Tables are workstations, creativity hubs, brainstorming posts, and landing strips for storing everyday items. The multifaceted personality of the table is what makes them so versatile and yet so limiting– a dining room table cluttered with unread mail and stacks of papers can’t also be used for dining unless you want dried-up tomato sauce crusted over onto your assignment that’s due tomorrow. To provide a table that’s collapsible, portable, and adaptable to any working scenario, Yelim Kim, along with Alissa Arends and Leon Bucher created Plato, or “Fold It,” a table devoted to the daily working efforts of students and workers alike.
Plato is comprised of only two parts: a wooden desktop and a folding steel pipe. The foldable steel pipe enacts a hinged folding mechanism that allows its legs to recline and create a ledge with two pipes on which the wooden desktop can rest. Two steel clamps welded to fit the width of the wooden desktop are located on both ends of the steel pipes for the tabletop to securely latch onto. The easy assembly of Plato allows the foldable table to be used anywhere additional table space is needed.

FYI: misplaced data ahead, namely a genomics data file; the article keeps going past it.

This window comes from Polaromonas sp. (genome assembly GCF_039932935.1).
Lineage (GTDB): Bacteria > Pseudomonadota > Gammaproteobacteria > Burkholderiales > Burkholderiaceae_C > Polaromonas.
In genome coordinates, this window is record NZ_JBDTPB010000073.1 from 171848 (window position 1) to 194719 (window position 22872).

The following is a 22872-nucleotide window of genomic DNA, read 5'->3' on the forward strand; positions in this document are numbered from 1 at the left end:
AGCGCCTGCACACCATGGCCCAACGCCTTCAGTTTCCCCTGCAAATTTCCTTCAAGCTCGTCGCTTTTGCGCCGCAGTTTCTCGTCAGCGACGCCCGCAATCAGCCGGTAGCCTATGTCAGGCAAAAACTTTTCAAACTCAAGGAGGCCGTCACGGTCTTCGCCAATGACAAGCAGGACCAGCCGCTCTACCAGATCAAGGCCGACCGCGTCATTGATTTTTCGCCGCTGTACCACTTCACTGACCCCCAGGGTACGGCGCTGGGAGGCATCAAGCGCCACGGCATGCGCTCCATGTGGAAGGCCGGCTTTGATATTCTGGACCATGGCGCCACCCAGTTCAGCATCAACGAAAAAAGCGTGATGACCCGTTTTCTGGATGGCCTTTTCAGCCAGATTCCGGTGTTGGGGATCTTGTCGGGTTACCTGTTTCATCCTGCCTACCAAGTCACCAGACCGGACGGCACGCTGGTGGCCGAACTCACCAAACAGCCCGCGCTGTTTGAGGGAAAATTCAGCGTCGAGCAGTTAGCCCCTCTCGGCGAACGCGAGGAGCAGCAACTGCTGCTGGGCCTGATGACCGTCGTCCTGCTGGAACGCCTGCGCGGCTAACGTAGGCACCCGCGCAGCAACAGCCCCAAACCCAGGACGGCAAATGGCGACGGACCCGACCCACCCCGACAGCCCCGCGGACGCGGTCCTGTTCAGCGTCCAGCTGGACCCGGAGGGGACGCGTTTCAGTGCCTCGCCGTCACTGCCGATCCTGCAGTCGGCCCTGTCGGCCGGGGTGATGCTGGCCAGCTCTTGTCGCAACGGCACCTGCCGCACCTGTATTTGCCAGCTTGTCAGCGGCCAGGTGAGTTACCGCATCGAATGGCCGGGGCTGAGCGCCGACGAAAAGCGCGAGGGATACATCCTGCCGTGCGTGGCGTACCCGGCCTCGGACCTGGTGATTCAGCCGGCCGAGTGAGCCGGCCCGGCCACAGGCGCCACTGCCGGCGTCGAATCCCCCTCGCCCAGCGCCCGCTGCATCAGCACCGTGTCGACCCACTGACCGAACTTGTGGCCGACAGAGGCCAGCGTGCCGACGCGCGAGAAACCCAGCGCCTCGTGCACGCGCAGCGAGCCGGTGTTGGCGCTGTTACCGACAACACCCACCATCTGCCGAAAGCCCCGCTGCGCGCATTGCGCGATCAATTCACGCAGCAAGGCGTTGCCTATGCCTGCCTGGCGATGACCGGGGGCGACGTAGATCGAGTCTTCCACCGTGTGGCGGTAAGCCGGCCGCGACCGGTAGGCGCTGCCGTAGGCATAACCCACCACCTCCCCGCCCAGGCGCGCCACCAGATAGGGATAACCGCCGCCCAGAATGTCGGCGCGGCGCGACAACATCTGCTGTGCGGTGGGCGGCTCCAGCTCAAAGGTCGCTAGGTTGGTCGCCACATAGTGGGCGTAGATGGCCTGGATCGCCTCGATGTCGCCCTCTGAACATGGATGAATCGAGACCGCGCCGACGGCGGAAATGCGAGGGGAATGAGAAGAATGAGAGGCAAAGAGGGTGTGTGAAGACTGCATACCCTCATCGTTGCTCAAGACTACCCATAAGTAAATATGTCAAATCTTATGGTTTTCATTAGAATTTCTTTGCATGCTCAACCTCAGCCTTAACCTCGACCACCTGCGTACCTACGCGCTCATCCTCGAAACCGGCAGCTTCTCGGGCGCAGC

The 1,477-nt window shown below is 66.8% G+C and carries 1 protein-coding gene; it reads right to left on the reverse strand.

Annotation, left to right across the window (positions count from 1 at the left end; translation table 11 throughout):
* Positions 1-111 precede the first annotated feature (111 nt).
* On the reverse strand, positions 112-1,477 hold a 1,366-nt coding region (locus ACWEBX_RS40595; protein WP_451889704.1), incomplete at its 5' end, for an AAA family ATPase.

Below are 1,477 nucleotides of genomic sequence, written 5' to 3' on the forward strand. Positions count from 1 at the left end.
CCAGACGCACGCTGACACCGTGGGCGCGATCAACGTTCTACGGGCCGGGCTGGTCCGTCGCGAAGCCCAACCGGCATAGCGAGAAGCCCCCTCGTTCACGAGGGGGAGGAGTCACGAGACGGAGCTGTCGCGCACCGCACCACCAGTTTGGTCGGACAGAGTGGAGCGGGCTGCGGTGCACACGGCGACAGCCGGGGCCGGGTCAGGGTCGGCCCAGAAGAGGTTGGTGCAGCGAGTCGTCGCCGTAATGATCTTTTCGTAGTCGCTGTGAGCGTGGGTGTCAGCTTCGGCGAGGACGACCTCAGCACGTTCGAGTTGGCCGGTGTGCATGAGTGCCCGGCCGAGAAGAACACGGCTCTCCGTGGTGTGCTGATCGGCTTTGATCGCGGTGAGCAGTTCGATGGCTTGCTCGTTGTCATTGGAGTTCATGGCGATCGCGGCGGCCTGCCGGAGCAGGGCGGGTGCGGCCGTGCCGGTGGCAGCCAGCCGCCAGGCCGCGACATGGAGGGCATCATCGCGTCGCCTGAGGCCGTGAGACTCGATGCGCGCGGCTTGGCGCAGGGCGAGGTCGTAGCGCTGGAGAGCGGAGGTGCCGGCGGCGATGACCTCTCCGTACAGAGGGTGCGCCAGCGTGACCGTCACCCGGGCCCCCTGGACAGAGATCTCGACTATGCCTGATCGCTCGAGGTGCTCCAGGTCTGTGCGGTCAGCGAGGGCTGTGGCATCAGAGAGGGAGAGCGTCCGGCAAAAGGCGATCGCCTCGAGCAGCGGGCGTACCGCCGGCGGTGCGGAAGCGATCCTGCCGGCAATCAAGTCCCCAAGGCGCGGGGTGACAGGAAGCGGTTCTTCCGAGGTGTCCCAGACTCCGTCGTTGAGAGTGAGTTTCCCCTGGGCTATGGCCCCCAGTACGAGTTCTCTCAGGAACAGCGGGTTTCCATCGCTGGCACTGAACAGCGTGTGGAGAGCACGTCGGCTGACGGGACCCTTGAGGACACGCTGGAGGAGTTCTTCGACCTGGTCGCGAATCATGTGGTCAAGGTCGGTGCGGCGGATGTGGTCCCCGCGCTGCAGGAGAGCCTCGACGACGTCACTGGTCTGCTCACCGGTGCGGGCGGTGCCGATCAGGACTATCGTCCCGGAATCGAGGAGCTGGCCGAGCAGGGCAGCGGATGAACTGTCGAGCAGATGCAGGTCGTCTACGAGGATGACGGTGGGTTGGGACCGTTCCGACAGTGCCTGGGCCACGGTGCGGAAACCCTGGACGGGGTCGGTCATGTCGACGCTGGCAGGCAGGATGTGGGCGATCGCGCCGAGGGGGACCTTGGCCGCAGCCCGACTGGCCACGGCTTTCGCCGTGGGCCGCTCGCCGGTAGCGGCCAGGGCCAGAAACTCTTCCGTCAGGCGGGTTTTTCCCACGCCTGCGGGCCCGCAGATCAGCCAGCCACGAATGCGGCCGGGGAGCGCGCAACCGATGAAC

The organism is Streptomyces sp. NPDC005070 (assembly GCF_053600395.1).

Then, when the work is all finished, Plato’s tabletop can be dislodged from the welded steel clamps and transported or stored away for future use. The durability and solidity of Plato’s steel clamps allow weight to be evenly distributed across the tabletop and give Plato a simple, minimal structure, requiring no tools or hardware for assembly. Created for students and workers alike, Plato, or “Fold It” is a table designed for those late-night brainstorming sessions or post-presentation brunches.
Designer: Yelim Kim, Alissa Arends, and Leon Bucher
The simple, minimal design of Plato enhances its adaptability and makes it easy to dismantle and bring with you anywhere.
Comprised of only two parts, Plato is manageable to carry and turn into new workstations.
Two welded steel clamps provide a secure socket for Plato’s tabletop to lodge into.
Following multiple ideations, Plato’s collapsible form was achieved through miniature prototypes.
Plato’s steel pipes were welded to accurately and evenly distribute weight across the tabletop’s surface.